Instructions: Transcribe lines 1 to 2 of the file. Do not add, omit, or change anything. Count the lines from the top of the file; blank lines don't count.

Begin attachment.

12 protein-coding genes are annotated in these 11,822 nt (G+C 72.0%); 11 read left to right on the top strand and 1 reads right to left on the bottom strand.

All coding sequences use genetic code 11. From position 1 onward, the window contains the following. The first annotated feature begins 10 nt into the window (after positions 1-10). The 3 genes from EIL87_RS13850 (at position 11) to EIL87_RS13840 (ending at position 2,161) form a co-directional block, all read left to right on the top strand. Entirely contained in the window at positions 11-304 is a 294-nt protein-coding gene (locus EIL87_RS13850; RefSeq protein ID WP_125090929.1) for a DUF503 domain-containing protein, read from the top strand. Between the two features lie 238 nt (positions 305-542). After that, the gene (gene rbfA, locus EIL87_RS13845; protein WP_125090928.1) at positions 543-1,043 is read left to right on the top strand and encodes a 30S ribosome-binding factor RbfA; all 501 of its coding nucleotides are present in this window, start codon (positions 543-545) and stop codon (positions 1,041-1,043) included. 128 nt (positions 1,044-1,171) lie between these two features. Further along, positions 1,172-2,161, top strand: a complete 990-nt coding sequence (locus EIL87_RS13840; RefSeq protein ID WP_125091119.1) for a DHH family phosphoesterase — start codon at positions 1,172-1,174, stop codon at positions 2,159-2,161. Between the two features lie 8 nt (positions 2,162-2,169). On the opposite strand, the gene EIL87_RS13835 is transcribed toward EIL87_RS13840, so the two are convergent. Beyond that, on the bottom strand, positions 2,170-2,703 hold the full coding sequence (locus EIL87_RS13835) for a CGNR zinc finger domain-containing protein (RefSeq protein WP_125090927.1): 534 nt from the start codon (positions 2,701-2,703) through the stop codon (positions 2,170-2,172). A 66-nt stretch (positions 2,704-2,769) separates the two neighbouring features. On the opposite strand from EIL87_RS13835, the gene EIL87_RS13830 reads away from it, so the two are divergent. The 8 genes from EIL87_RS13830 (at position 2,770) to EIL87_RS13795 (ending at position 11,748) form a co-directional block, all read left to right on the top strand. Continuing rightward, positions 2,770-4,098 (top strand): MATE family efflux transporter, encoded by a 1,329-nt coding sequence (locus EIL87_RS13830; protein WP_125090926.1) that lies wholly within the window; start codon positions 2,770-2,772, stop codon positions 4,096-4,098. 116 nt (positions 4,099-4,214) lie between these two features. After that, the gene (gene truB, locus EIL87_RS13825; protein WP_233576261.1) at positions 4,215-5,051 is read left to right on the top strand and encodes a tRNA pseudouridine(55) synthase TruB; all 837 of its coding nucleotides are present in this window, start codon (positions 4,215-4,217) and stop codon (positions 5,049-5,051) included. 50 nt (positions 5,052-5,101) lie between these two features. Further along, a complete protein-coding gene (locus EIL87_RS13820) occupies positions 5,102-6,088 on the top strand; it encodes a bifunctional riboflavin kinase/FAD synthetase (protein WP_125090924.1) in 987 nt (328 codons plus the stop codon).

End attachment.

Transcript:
12 protein-coding genes are annotated in these 11,822 nt (G+C 72.0%); 11 read left to right on the top strand and 1 reads right to left on the bottom strand.

All coding sequences use genetic code 11. From position 1 onward, the window contains the following. The first annotated feature begins 10 nt into the window (after positions 1-10). The 3 genes from EIL87_RS13850 (at position 11) to EIL87_RS13840 (ending at position 2,161) form a co-directional block, all read left to right on the top strand. Entirely contained in the window at positions 11-304 is a 294-nt protein-coding gene (locus EIL87_RS13850; RefSeq protein ID WP_125090929.1) for a DUF503 domain-containing protein, read from the top strand. Between the two features lie 238 nt (positions 305-542). After that, the gene (gene rbfA, locus EIL87_RS13845; protein WP_125090928.1) at positions 543-1,043 is read left to right on the top strand and encodes a 30S ribosome-binding factor RbfA; all 501 of its coding nucleotides are present in this window, start codon (positions 543-545) and stop codon (positions 1,041-1,043) included. 128 nt (positions 1,044-1,171) lie between these two features. Further along, positions 1,172-2,161, top strand: a complete 990-nt coding sequence (locus EIL87_RS13840; RefSeq protein ID WP_125091119.1) for a DHH family phosphoesterase — start codon at positions 1,172-1,174, stop codon at positions 2,159-2,161. Between the two features lie 8 nt (positions 2,162-2,169). On the opposite strand, the gene EIL87_RS13835 is transcribed toward EIL87_RS13840, so the two are convergent. Beyond that, on the bottom strand, positions 2,170-2,703 hold the full coding sequence (locus EIL87_RS13835) for a CGNR zinc finger domain-containing protein (RefSeq protein WP_125090927.1): 534 nt from the start codon (positions 2,701-2,703) through the stop codon (positions 2,170-2,172). A 66-nt stretch (positions 2,704-2,769) separates the two neighbouring features. On the opposite strand from EIL87_RS13835, the gene EIL87_RS13830 reads away from it, so the two are divergent. The 8 genes from EIL87_RS13830 (at position 2,770) to EIL87_RS13795 (ending at position 11,748) form a co-directional block, all read left to right on the top strand. Continuing rightward, positions 2,770-4,098 (top strand): MATE family efflux transporter, encoded by a 1,329-nt coding sequence (locus EIL87_RS13830; protein WP_125090926.1) that lies wholly within the window; start codon positions 2,770-2,772, stop codon positions 4,096-4,098. 116 nt (positions 4,099-4,214) lie between these two features. After that, the gene (gene truB, locus EIL87_RS13825; protein WP_233576261.1) at positions 4,215-5,051 is read left to right on the top strand and encodes a tRNA pseudouridine(55) synthase TruB; all 837 of its coding nucleotides are present in this window, start codon (positions 4,215-4,217) and stop codon (positions 5,049-5,051) included. 50 nt (positions 5,052-5,101) lie between these two features. Further along, a complete protein-coding gene (locus EIL87_RS13820) occupies positions 5,102-6,088 on the top strand; it encodes a bifunctional riboflavin kinase/FAD synthetase (protein WP_125090924.1) in 987 nt (328 codons plus the stop codon).